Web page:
Most of my classmates have accepted what I am doing. Those who could not or would not accept it are not the sort of people I would want as my friends anyway. A few girls even went out of their way to make friends with me and helped me the first few times I went shopping for clothes at the mall. Now that was a wonderful experience. One guy in my Shakespeare class even tried to date me, but I told him that the time was not ripe yet. I needed time before I would begin dating boys seriously. In the mean time, I just hung out with groups. Literature students are a rather inbred crowd anyway - something like math students I suppose - nobody else understands how we can be so crazy as to spend enthusiastic hours analyzing some obscure poem or novel which nobody else can make heads or tails of.

My mom just phoned to say that my dad has been really depressed. I asked how the counseling sessions were going and she said that it is so-so. Sometimes he seems to be getting it and sometimes he just can’t. But she thinks things will turn out all right.

Anyway, back to Lawrence. There is no liberty for a man, apart from the God of his gender identity. Hmmm. Is my gender identity my god? Well I have certainly sacrificed enough of myself to it. My whole existence, at least since I was old enough to become conscious of gender and sex, revolved around the fact that I realized that my gender identity and my sexual identity did not seem to mesh properly, as it did in other kids. That sounds so very cold and analytic. Actually, it took years before I could even put it in those terms. But once I had figured things out, yes, I suppose, my gender identity also became my liberty. Protecting it and nurturing it from the pressures of conformity and even that of my parents' sometimes-misguided love, helped define my own emotional and intellectual independence. I am free to the extent I am free to be me. So by serving it I preserve my liberty. Ok, that makes sense … sort of. No transsexual is a good card-carrying member of the herd. (What a mixed metaphor! Sometimes, however, deliberately mixed metaphors, like oxymorons, have their use.) The fact that I was able to impose my decision on my parents is a sign that I have earned my freedom.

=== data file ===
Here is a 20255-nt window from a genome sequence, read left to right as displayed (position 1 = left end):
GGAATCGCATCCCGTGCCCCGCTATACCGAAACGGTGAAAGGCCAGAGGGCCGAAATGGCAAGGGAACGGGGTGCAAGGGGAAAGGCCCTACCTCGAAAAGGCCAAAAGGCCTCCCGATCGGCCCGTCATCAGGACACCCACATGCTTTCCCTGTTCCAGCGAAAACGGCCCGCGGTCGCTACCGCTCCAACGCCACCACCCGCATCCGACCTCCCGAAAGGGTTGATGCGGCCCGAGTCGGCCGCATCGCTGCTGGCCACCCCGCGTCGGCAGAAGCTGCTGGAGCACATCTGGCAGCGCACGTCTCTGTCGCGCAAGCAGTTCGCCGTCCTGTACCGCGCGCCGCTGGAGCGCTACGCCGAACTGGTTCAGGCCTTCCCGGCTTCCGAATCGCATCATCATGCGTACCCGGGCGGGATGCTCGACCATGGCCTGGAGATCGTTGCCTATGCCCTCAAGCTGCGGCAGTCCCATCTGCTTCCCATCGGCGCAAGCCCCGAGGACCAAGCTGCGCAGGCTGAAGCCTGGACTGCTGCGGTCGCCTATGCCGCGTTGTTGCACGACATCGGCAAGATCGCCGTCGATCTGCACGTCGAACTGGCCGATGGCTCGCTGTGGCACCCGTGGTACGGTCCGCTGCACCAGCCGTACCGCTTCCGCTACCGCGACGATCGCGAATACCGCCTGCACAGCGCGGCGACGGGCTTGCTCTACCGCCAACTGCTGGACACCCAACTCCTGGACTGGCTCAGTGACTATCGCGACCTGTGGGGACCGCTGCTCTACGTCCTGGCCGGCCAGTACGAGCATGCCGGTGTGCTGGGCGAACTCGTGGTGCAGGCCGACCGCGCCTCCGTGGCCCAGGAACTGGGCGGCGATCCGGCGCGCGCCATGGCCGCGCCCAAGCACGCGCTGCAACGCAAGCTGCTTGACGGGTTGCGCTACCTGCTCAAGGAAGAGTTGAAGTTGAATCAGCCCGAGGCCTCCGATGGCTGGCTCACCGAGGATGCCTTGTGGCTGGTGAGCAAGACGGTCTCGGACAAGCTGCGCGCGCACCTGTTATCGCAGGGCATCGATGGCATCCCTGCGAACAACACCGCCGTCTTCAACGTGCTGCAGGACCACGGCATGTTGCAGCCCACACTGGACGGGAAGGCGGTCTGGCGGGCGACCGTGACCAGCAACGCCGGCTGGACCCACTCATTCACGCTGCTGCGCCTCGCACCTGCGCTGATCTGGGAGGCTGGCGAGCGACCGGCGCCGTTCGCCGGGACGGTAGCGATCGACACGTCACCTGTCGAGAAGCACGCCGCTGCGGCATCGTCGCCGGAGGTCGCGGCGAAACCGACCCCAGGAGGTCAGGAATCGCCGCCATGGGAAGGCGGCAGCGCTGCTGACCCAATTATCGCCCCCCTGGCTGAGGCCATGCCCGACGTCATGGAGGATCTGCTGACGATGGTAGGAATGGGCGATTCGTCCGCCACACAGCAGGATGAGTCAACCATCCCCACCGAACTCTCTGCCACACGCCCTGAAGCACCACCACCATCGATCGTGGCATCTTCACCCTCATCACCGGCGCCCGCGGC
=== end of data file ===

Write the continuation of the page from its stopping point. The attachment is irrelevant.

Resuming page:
God gives me my gender identity, then leaves me to it. I have nothing but my gender identity. Then God gives it me, and leaves me to do further. That is harder. I was given my gender identity. That is the hardest thing for most people to understand. I had no choice in the matter. When people ask me “at what age did you decide you were a transsexual?” I reply that that question is like asking “at what age did you decide you were left-handed?” (I am, by the way.) My transsexuality is like my left-handedness: it was always there, though it took a while for me to recognize what it was.

My dad phoned and asked for Jeremy. I told him that Jeremy doesn’t live here, Jenny does. He hung up without saying another word. I hope everything is all right.

I am a girl because I have the soul of a girl. To quote Lawrence again, “if there is one thing men need to learn … it is to collect each man his own soul together deep inside him, and to abide by it.” Damn Lawrence for always thinking and writing only in male terms, but he does have a point. If you do not abide by your soul, you certainly have no mandate to abide by your body. Or abide by the laws; or abide by customs; or abide by anything else.